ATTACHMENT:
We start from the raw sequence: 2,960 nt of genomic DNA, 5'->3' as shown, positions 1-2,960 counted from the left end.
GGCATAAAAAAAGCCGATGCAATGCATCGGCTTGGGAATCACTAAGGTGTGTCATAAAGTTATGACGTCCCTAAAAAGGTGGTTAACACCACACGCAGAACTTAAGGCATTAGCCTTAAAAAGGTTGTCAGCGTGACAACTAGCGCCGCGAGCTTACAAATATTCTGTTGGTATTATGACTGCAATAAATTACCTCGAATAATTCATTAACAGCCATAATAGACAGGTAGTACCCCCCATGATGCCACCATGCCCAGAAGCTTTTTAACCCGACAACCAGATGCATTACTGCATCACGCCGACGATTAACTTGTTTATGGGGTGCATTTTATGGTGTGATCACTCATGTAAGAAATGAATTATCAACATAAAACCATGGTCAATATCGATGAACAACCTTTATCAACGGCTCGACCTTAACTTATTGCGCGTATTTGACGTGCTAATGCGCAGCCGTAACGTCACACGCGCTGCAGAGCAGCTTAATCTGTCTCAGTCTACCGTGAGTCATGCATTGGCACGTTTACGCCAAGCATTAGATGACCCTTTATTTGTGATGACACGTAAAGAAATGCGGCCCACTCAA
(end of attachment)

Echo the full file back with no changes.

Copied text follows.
We start from the raw sequence: 2,960 nt of genomic DNA, 5'->3' as shown, positions 1-2,960 counted from the left end.
GGCATAAAAAAAGCCGATGCAATGCATCGGCTTGGGAATCACTAAGGTGTGTCATAAAGTTATGACGTCCCTAAAAAGGTGGTTAACACCACACGCAGAACTTAAGGCATTAGCCTTAAAAAGGTTGTCAGCGTGACAACTAGCGCCGCGAGCTTACAAATATTCTGTTGGTATTATGACTGCAATAAATTACCTCGAATAATTCATTAACAGCCATAATAGACAGGTAGTACCCCCCATGATGCCACCATGCCCAGAAGCTTTTTAACCCGACAACCAGATGCATTACTGCATCACGCCGACGATTAACTTGTTTATGGGGTGCATTTTATGGTGTGATCACTCATGTAAGAAATGAATTATCAACATAAAACCATGGTCAATATCGATGAACAACCTTTATCAACGGCTCGACCTTAACTTATTGCGCGTATTTGACGTGCTAATGCGCAGCCGTAACGTCACACGCGCTGCAGAGCAGCTTAATCTGTCTCAGTCTACCGTGAGTCATGCATTGGCACGTTTACGCCAAGCATTAGATGACCCTTTATTTGTGATGACACGTAAAGAAATGCGGCCCACTCAA